By Kathy Lien
We are in the midst of the worst economic crisis since the Great Depression. COVID-19 sent more than 3 billion people into lockdown, millions of workers lost their jobs and countless number of businesses were forced to close permanently.
As a result, a number of countries fell into recession in the first or second quarter prompting strong responses from their respective governments. From currencies to equities, markets around the world responded with sharp losses in March, but some currencies moved sooner than others, giving investors a hint of the downturn to come.
As the crisis began in Asia, it was no surprise to see the Australian and New Zealand dollars move first. Even before the leaders of these countries announced lockdowns, the Australian and New Zealand dollars began to fall. From January 23, the day that China imposed a lockdown in Wuhan, to the start of lockdown in U.S. states in March, the Australian dollar lost more than 3 cents.
In this time, the New Zealand dollar lost approximately 4 cents before both currencies fell much further in March. Investors were worried that these two countries, who count China as their number one trading partner, would be hit hard by reduced import demand. However, the Australian and New Zealand dollars are also risk currencies. This means they are the most sensitive to the market’s mood and barring any local factors will rally when investors feel optimistic and fall when they feel nervous.
Very quickly after countries went into lockdown mode, governments responded with major fiscal and monetary stimulus packages. Central banks cut interest rates aggressively and launched new bond buying programs. At first, these powerful measures accelerated the slide in the Australian and New Zealand dollars along with other currencies like the euro and sterling. Safe haven currencies such as the Japanese yen and Swiss franc soared as investors went into panic mode.
Signs of Recovery
The Australian and New Zealand dollars bottomed around March 19. The Japanese yen, the quintessential safe haven currency, peaked on March 9. While these currencies’ reversals can’t be attributed to investors foreshadowing a recovery (because that certainly wasn’t the sentiment in March), the acceleration of their gains in April was more a sign of a turn in China and its local economies, which was later followed by recoveries in other parts of the world.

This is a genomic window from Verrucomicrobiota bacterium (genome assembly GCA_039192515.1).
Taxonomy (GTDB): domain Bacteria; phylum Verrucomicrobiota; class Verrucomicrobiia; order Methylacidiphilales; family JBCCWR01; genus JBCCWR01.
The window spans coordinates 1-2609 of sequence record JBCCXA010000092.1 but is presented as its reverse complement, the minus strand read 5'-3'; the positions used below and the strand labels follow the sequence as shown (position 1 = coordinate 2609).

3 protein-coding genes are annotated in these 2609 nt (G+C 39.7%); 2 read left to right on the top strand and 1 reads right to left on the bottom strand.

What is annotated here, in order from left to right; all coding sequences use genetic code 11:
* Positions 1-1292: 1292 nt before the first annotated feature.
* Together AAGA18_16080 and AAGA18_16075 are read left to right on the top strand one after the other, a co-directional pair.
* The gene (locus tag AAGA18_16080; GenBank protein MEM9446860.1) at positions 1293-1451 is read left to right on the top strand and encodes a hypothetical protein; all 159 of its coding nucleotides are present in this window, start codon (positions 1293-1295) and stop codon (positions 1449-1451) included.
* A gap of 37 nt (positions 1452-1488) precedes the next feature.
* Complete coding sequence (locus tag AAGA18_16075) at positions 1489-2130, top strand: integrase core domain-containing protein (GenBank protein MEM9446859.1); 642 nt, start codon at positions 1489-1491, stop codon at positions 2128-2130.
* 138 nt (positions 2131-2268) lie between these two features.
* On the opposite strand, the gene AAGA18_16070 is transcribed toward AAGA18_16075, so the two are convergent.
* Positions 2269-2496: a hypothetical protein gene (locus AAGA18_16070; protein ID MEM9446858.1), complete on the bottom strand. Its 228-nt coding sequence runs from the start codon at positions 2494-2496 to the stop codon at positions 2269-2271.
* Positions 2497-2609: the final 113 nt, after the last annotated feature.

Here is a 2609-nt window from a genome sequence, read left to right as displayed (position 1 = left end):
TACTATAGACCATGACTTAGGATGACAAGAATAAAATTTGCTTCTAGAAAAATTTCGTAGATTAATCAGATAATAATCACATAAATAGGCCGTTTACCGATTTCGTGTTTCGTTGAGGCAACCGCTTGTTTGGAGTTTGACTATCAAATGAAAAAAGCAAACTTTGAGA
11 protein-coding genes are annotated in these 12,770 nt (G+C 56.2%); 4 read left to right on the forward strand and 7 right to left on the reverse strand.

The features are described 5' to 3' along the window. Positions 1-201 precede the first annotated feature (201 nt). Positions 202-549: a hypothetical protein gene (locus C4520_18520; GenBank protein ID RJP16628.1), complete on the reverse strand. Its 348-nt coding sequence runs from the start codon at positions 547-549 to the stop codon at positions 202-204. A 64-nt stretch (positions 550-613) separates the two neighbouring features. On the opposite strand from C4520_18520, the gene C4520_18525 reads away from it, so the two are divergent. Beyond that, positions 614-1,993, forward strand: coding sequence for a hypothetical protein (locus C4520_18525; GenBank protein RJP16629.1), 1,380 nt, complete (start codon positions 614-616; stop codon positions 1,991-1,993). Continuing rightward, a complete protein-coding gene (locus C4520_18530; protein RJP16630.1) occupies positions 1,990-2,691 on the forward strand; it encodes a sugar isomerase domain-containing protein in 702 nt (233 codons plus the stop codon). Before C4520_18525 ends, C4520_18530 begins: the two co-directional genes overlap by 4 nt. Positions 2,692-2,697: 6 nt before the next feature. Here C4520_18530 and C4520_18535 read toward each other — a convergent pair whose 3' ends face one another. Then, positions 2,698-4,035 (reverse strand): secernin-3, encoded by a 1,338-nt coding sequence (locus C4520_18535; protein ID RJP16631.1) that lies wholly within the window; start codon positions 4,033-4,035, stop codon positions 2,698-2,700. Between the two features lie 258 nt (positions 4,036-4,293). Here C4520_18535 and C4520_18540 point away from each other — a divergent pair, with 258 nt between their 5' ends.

Fast forward a few months from the start of the COVID-19 crisis, and the unprecedented lockdown of billions of people combined with monetary and stimulus measures have, in many ways, set the stage for recovery. The number of COVID-19 cases peaked enough that governments around the world felt comfortable to ease restrictions and let businesses reopen. Economic data which had fallen to depression-like levels began to recover with equities and currencies rising from their lows.
The road to a full recovery will be long, and it is still unclear whether there will be a second wave of COVID-19 infections that could plunge the world back into lockdown mode. Just as the Australian and New Zealand dollars fell before the global economic decline, many currencies also bottomed before economic data started to improve and countries started to reopen. This dynamic exists because currencies are confidence measures for economies.
That is why, as economies continue to gradually emerge from lockdown measures, the performance of these currencies should be closely watched.
Editor’s Note: The summary bullets for this article were chosen by Seeking Alpha editors.